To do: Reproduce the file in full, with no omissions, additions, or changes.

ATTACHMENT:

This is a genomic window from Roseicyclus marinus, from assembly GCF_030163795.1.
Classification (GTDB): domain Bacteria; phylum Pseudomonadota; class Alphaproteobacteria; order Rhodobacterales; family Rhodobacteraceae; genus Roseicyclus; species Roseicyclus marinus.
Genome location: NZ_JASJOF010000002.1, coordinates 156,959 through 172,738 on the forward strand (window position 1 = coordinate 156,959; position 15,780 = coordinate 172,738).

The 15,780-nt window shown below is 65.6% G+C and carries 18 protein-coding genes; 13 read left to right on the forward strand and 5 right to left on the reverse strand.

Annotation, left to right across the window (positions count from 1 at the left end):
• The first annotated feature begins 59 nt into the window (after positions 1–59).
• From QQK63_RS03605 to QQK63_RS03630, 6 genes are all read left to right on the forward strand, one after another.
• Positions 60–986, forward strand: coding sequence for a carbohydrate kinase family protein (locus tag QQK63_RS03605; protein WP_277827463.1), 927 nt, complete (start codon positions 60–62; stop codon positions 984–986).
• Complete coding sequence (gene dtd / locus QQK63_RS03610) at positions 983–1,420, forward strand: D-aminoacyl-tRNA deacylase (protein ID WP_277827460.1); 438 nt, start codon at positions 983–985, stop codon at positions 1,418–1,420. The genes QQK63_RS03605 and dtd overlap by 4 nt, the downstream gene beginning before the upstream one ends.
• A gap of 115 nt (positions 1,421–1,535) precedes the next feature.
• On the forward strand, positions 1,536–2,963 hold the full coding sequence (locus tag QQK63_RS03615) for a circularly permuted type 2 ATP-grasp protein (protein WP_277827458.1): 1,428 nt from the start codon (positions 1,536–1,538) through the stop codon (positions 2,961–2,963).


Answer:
This is a genomic window from Roseicyclus marinus, from assembly GCF_030163795.1.
Classification (GTDB): domain Bacteria; phylum Pseudomonadota; class Alphaproteobacteria; order Rhodobacterales; family Rhodobacteraceae; genus Roseicyclus; species Roseicyclus marinus.
Genome location: NZ_JASJOF010000002.1, coordinates 156,959 through 172,738 on the forward strand (window position 1 = coordinate 156,959; position 15,780 = coordinate 172,738).

The 15,780-nt window shown below is 65.6% G+C and carries 18 protein-coding genes; 13 read left to right on the forward strand and 5 right to left on the reverse strand.

Annotation, left to right across the window (positions count from 1 at the left end):
• The first annotated feature begins 59 nt into the window (after positions 1–59).
• From QQK63_RS03605 to QQK63_RS03630, 6 genes are all read left to right on the forward strand, one after another.
• Positions 60–986, forward strand: coding sequence for a carbohydrate kinase family protein (locus tag QQK63_RS03605; protein WP_277827463.1), 927 nt, complete (start codon positions 60–62; stop codon positions 984–986).
• Complete coding sequence (gene dtd / locus QQK63_RS03610) at positions 983–1,420, forward strand: D-aminoacyl-tRNA deacylase (protein ID WP_277827460.1); 438 nt, start codon at positions 983–985, stop codon at positions 1,418–1,420. The genes QQK63_RS03605 and dtd overlap by 4 nt, the downstream gene beginning before the upstream one ends.
• A gap of 115 nt (positions 1,421–1,535) precedes the next feature.
• On the forward strand, positions 1,536–2,963 hold the full coding sequence (locus tag QQK63_RS03615) for a circularly permuted type 2 ATP-grasp protein (protein WP_277827458.1): 1,428 nt from the start codon (positions 1,536–1,538) through the stop codon (positions 2,961–2,963).